Social Justice

I started doing crime by age 6. I didn't know any other life – all my birthdays were in prison

Prison was Dwayne's 'second home' as a teenager. Now, he's turned his life around - and works to help other young people do the same.

Dwayne Nathan Jack. Credit: Causeway

Dwayne Nathan Jack remembers watching his mother get “taken away.”

“When I was eight, I remember mum brought us to court with her,” the Slough local said. “She was sentenced to prison… I can still picture it.”

Dwayne’s father was already out of the picture – he’d abandoned the family four years earlier. The little boy and his younger sisters were taken into care and Dwayne fell in with the gangs on his estate. Before long, prison was his “second home” – an outcome, research suggests, that is tragically common.

People with four or more adverse childhood experiences are seven times more likely to have been a victim of violence in the past year, and eight times more likely to have committed a violent act.

After spending 17 years in and out of jail, Dwayne knows this vicious cycle intimately. But a decade after his last prison release, he now works with the Ministry of Justice to help young offenders heal their trauma.

Today, he’s teamed up with Causeway to create an animation for their ‘Breaking Cycles: Building Lives’ project, with the aim of raising awareness of the link between childhood trauma and criminality. Causeway have produced an animation which tells Dwayne’s life story, voiced by Harry Potter star Zoë Wanamaker and The Witcher actor Royce Pierreson.

“Everyone gets cards dealt to them in life,” Dwayne said. “Those cards have an effect, trauma has an impact on decisions.”

“Pain and suffering causes more pain and suffering.”

England and Wales have the highest incarceration rate in Western Europe, at 141 people per 100,000. The prison population has risen by 80% in the last 30 years. Some 63% of inmates who serve less than 12 months in custody will reoffend within a year of release.

Successive Tory governments have claimed to be “tough on crime” – but harsh sentencing doesn’t tackle the root of antisocial behaviour. More than 80% of the UK prison population have experienced at least one adverse childhood experience.

“You can’t judge people just by their behaviour – there’s always something behind that behaviour,” Dwayne said. “Trauma was the driving force of my actions, definitely.”

After Dwayne’s dad left, his mum “aired her anger” on him. “It’s like I reminded her of dad,” he recalls. The little boy sought friendship among the criminal ‘elders’ on his estate.

“I didn’t feel loved or looked after at home, so being part of the elders gave me that sense of belonging,” he said. “I was just six when I started doing crime. I was asked to help with theft, burglary and drug runs. By the time I was a teenager I was doing crack cocaine. I’d use it to numb myself.”

At 13, Dwayne received his first Detention Training Order, and at 15 he went to Feltham Young Offenders Institution. He spent 17 years in and out of prison, convicted for thefts, robberies, drug dealing and possession of a firearm.

“I didn’t know any other life. I grew up fast and I missed my childhood. All my special occasions, all my birthdays I was in prison,” he said.

Growing up in custody can be scary. Prisons holding children are “significantly more violent” than jails holding adult men, chief inspector of prisons Charlie Taylor said last year.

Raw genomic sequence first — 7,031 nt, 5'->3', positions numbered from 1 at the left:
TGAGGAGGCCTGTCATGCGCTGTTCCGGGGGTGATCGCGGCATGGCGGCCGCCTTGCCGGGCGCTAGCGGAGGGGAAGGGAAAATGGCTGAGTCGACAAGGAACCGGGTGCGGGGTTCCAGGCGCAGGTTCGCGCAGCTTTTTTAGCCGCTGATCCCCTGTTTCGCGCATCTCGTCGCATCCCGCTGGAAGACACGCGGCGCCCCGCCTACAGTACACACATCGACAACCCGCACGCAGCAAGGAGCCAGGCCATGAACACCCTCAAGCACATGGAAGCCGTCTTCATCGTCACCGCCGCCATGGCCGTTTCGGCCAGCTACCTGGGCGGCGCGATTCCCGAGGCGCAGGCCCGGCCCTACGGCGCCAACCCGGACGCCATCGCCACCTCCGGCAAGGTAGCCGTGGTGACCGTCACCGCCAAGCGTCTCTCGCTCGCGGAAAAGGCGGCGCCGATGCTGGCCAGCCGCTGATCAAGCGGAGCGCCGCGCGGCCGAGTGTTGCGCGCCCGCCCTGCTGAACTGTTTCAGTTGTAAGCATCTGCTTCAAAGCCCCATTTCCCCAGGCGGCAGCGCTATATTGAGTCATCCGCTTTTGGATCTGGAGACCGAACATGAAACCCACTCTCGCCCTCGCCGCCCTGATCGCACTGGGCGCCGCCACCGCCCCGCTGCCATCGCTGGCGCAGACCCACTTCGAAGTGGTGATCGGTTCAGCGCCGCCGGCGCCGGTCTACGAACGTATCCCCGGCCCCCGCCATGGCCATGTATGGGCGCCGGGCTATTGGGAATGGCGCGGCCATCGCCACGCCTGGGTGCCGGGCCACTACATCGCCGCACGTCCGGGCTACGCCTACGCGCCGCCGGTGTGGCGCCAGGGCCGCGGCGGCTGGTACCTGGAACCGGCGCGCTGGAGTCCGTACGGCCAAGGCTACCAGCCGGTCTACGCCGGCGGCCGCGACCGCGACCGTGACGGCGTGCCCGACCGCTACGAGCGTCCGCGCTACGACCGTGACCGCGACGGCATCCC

He was commenting on the “bleak” findings of the children in custody 2022-23 report, which interviewed children aged 12 to 18 in secure training centres and young offender institutions. The report found that children continued to spend far too long alone in their cells. Just 46% of children reported feeling cared for by staff, and 32% of children did not have a single member of staff they trusted to help them if they had a problem.

“We are storing up real problems for the future by failing to help children learn better ways to manage frustration and conflict and giving them access to the education many of them have missed out on in their lives before they were incarcerated,” Taylor said.

Dwayne agrees. The young man wasn’t ”scared” of prison because he “didn’t know any other life” – but he couldn’t find a way out of the cycle of violence.

“I’ve been shot, stabbed and chopped in the head with a machete. I’ve been paralysed on my left, scars all over my body, I could have been killed so many times, but I didn’t care about my own life let alone anyone else’s,” he said.

In 2014, Dwayne was “at rock bottom”. Something had to change.

“I’d just met my now wife, Mel, but neither of us were in a place to make things work. If I carried on as I was, I would have destroyed us both,” he recalls. “I had to heal my trauma.”

Through a combination of therapy and meditation, Dwayne started his path to recovery. Just a few weeks after his release, he married Mel. The couple went on to set up Roadlight and 7RoadLight CIC, two social enterprises that work with the Ministry of Justice, local authorities, councils, schools, social services and other charities to support vulnerable families and young people.

He wants to prevent future generations from “suffering and criminality” – and prevent the victims of crime, the “innocent people who are hurt along the way.”

“We look at a criminal or a young person committing a crime, and form our opinions,” he said. “But there’s cause and effect here.”

Actor and Harry Potter star Zoë Wanamaker – who voices Causeway’s new animation – agrees.

“I hope by people seeing Dwayne’s story told, we can bring more compassion when we look at those who have been involved in the criminal justice system,” she said. 

“In many case, traumas and abuses in childhood can affect the steps which somebody takes, and the opportunities open to them.”

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